It is the Earth that represents the ultimate border, the final limes. There is no “them” from this particular perspective, except for the extraterrestrials, of course. This is the entity that falls outside of the terms of contemporary monotheistic pseudo-religion that have been imposed on the globe since the 16th century.
I am talking about the capitalist system and its terms under which everything is for sale. We are all buyers and sellers, and we subscribe to the philosophy “I shop, therefore I am”. The Earth, though, is emphatically not for sale.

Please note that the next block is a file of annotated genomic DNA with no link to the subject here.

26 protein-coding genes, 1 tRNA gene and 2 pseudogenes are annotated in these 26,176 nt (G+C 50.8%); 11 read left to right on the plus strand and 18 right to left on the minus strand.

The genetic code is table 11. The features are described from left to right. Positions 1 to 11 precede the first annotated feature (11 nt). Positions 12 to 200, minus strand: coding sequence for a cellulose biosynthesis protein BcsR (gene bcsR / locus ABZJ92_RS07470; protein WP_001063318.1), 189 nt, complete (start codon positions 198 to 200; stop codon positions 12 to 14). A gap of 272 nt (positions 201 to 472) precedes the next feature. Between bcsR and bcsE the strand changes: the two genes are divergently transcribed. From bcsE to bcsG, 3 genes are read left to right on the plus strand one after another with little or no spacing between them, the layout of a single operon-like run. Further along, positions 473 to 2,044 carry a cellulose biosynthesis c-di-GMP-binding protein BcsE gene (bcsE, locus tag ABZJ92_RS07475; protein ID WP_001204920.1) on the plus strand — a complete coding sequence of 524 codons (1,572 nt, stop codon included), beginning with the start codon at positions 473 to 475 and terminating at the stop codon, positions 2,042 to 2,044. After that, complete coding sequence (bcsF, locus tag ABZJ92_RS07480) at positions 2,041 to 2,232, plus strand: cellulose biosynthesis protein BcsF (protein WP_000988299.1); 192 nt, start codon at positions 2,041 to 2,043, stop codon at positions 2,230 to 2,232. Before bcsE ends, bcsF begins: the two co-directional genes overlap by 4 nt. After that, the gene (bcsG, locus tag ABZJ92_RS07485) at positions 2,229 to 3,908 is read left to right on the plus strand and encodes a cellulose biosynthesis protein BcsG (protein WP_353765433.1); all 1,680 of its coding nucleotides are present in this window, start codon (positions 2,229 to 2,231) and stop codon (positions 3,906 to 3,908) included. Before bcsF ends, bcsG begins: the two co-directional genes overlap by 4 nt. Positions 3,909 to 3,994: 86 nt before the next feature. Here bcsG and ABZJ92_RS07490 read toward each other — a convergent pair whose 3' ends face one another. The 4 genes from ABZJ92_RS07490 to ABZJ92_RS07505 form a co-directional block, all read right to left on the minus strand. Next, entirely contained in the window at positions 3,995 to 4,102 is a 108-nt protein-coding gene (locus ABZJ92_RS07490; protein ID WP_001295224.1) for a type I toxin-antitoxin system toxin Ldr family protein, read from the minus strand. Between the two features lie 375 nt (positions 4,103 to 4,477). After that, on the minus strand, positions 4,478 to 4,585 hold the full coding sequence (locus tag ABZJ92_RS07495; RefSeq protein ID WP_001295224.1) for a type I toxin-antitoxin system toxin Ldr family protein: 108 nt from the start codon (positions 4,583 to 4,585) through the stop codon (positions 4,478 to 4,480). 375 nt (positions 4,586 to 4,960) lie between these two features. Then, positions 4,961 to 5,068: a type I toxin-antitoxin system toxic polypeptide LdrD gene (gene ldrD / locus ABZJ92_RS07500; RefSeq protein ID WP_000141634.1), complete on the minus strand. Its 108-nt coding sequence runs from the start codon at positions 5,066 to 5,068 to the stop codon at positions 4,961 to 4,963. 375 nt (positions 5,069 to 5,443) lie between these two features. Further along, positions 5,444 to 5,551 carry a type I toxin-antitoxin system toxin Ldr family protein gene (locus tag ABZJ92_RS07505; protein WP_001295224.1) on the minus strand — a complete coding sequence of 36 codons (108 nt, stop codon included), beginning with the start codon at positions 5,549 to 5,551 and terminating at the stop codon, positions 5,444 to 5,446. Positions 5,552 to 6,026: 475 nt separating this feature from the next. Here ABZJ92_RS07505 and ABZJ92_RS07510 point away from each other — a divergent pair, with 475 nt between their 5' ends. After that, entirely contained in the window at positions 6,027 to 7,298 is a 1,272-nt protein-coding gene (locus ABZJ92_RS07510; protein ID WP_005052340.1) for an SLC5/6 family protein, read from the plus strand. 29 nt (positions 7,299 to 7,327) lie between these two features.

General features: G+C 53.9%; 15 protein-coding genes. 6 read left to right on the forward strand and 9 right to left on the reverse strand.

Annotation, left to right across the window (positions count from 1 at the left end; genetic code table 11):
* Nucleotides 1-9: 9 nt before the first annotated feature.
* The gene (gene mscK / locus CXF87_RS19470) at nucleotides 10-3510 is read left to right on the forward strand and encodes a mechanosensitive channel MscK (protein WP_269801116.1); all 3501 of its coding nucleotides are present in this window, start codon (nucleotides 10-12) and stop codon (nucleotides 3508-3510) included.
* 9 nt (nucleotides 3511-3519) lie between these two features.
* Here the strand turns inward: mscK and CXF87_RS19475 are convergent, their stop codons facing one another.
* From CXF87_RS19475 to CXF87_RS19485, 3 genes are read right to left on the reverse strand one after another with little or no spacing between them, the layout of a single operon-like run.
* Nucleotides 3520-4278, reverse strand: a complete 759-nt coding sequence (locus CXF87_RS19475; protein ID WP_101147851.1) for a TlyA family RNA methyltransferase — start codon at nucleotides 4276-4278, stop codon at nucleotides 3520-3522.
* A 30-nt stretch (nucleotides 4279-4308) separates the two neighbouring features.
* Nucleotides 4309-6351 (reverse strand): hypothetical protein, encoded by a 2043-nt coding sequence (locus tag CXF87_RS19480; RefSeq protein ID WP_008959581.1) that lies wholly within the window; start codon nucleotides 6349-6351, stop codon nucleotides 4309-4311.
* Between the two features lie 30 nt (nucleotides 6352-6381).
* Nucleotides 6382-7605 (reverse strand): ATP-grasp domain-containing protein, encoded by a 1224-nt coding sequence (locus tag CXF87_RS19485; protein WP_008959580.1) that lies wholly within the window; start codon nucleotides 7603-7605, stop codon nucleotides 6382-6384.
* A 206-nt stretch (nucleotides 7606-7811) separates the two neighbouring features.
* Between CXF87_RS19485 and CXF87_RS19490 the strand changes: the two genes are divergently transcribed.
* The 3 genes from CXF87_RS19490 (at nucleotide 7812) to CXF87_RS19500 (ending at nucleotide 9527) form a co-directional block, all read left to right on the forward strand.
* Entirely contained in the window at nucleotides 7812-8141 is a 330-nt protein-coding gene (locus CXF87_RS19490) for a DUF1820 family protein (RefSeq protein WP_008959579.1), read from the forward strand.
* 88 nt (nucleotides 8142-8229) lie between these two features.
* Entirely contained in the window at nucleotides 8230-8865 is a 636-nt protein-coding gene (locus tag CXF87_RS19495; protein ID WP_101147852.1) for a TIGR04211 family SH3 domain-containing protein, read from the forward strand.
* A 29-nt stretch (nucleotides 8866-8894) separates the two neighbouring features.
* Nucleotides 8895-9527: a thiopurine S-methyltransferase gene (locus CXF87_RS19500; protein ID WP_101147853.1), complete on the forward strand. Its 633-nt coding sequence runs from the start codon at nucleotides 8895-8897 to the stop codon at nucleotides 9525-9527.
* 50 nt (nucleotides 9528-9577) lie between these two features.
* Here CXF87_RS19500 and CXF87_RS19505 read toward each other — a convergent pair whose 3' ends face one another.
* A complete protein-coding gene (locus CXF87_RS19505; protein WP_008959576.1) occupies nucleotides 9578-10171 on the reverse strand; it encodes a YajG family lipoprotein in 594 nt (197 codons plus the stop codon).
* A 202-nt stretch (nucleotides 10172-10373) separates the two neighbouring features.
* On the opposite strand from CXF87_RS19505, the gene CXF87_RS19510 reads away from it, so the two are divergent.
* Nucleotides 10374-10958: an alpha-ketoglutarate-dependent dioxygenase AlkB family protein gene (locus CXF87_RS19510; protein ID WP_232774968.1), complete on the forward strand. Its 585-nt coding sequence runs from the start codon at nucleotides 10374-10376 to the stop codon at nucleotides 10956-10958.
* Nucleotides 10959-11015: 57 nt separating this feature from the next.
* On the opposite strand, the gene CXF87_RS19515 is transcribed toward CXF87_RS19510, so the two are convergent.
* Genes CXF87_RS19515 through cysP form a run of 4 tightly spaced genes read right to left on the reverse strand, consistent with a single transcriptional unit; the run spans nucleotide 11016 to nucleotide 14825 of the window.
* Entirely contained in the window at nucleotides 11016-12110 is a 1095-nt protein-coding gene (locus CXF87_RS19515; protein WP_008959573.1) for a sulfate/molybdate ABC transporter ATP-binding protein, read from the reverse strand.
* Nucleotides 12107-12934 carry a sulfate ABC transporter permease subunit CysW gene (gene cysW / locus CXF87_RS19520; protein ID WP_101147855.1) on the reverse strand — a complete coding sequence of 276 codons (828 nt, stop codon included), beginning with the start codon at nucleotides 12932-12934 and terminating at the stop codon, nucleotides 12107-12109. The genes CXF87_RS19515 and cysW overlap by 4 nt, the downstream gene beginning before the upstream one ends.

This insight is part and parcel of advanced Western mind. But what exactly is Western mind or, more precisely, Western civilisation? Haven’t we heard enough of the “West” and the “rest”? Shouldn’t we reach for our anti-colonial guns when we hear that? Allow me a quick explanation: I distinguish between the modern Western civilisation on the one hand and the Westernistic civilisation on the other. I do so by drawing a parallel between the ancient Greek civilisation and the Hellenistic civilisation. The latter came to the fore after the 4th century BC when the ancient Greek city states collapsed. This led to the emergence of an empire that covered a territory on three continents and spread over the whole known world. Hellenistic civilisation was spread over this vast territory by the soldiers of Alexander the Great and was the first example of a global civilisation.